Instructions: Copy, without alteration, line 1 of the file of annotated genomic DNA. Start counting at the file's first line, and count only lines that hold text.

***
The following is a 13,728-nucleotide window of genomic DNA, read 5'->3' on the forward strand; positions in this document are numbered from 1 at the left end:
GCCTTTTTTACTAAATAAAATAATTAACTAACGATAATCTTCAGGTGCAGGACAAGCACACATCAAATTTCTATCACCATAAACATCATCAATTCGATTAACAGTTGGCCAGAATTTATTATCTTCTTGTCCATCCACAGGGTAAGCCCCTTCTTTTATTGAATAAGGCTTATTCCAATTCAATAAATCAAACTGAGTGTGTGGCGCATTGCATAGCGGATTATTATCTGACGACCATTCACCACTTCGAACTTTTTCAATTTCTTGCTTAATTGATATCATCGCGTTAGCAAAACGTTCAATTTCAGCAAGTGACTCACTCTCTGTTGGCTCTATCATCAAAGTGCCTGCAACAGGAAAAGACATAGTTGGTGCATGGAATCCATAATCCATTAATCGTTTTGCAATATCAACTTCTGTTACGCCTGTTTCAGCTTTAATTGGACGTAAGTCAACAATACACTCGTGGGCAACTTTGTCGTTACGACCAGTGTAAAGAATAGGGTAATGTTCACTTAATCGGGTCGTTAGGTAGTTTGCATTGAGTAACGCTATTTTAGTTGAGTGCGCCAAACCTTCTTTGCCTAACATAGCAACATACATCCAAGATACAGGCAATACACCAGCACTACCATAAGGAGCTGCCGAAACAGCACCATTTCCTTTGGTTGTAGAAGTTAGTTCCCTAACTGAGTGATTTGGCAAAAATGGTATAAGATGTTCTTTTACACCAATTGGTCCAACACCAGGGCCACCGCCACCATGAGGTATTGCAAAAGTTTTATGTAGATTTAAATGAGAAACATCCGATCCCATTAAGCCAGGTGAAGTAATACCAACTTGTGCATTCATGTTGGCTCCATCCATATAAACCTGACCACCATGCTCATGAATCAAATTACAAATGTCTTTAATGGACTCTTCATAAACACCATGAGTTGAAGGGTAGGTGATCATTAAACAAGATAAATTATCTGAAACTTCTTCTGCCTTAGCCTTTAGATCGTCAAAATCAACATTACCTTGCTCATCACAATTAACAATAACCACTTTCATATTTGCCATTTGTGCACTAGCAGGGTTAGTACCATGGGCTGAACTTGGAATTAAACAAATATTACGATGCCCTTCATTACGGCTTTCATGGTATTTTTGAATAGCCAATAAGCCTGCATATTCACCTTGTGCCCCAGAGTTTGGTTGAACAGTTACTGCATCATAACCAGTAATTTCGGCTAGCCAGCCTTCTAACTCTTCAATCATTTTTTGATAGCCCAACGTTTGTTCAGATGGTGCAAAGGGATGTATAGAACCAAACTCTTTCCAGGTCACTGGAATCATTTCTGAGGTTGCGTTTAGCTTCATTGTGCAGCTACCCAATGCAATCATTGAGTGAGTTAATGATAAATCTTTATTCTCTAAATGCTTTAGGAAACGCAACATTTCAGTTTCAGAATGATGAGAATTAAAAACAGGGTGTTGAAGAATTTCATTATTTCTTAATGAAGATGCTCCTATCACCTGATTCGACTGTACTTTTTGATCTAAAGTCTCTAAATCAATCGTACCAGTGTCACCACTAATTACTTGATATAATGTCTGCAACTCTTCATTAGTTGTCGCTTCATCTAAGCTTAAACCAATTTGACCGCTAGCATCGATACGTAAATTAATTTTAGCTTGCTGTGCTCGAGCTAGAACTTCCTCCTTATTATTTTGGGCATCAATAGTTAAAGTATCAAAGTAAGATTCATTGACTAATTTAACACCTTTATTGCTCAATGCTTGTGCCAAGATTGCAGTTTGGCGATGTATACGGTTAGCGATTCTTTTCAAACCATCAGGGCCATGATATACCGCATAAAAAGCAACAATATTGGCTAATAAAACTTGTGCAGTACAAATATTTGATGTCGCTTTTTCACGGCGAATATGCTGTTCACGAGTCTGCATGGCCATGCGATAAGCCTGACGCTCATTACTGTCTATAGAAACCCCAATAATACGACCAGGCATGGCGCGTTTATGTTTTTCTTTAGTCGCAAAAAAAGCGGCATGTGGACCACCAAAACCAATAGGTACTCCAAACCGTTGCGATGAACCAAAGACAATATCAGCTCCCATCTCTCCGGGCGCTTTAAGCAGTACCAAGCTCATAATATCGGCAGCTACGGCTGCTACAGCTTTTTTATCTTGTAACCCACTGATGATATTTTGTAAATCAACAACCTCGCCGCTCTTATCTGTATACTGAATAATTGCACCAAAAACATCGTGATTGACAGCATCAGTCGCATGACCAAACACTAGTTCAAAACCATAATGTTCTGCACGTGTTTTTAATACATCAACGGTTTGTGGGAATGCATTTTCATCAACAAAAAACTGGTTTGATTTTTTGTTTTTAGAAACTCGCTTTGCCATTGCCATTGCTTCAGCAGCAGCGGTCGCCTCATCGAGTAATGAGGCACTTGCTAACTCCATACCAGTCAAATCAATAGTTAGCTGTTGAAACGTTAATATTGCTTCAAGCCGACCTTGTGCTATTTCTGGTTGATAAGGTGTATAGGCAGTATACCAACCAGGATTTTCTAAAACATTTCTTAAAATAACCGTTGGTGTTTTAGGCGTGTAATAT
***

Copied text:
The following is a 13,728-nucleotide window of genomic DNA, read 5'->3' on the forward strand; positions in this document are numbered from 1 at the left end: